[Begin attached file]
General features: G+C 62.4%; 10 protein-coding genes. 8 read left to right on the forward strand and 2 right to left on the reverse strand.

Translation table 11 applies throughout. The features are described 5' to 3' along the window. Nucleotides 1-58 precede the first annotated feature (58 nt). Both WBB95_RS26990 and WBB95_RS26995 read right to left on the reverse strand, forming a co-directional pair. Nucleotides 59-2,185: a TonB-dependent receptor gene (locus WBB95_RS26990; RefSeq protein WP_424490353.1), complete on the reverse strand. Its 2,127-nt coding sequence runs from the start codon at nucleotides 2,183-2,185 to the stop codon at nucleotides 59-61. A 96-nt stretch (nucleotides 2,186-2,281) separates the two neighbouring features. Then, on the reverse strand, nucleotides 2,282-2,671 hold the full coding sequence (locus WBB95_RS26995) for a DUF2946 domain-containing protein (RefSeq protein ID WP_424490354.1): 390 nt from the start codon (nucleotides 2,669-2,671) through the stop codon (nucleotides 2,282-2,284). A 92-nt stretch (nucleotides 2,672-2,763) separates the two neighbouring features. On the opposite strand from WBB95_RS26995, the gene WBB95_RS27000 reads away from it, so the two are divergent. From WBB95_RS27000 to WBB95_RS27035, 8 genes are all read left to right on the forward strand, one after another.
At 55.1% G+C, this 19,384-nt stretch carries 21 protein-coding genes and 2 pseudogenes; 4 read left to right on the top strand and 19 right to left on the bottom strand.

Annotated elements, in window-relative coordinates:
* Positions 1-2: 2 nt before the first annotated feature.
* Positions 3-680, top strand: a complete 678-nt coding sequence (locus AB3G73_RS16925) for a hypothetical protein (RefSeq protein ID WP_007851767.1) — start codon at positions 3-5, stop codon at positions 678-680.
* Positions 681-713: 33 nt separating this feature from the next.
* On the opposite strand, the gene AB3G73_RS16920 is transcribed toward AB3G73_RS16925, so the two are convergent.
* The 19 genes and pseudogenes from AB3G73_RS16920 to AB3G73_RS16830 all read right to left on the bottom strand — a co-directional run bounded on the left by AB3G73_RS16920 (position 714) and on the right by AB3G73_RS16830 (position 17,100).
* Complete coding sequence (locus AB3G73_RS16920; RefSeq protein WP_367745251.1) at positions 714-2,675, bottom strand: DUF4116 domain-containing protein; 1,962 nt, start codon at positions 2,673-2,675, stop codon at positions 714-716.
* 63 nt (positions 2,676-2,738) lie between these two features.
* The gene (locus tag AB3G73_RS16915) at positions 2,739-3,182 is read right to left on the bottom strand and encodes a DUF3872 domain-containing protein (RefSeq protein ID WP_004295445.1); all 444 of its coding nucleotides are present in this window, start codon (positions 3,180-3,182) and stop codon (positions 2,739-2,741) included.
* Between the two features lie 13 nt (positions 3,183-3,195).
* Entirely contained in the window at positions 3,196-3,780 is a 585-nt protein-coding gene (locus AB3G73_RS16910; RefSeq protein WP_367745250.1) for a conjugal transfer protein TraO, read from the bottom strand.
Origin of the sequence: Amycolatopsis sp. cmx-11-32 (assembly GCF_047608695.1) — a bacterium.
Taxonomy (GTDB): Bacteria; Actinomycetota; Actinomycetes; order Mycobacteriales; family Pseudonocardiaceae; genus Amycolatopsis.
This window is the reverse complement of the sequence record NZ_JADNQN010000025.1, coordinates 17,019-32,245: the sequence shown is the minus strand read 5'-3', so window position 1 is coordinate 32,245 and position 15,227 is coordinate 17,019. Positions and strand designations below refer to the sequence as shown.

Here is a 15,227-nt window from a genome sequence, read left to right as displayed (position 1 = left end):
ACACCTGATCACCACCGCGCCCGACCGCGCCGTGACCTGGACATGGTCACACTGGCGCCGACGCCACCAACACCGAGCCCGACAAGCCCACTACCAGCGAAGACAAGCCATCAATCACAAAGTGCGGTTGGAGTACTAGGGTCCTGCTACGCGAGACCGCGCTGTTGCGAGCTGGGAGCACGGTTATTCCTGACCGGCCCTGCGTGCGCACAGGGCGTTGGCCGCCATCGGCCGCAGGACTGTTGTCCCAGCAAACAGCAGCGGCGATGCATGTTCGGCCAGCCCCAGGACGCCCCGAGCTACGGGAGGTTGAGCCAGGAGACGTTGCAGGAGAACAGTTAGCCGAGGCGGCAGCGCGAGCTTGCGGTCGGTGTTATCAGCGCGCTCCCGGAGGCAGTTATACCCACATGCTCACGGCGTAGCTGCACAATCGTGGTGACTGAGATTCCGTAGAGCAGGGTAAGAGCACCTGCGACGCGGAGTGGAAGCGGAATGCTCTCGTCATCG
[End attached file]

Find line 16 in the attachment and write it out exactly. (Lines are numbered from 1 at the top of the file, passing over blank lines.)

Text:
Taxonomy (GTDB): Bacteria; Actinomycetota; Actinomycetes; order Mycobacteriales; family Pseudonocardiaceae; genus Amycolatopsis.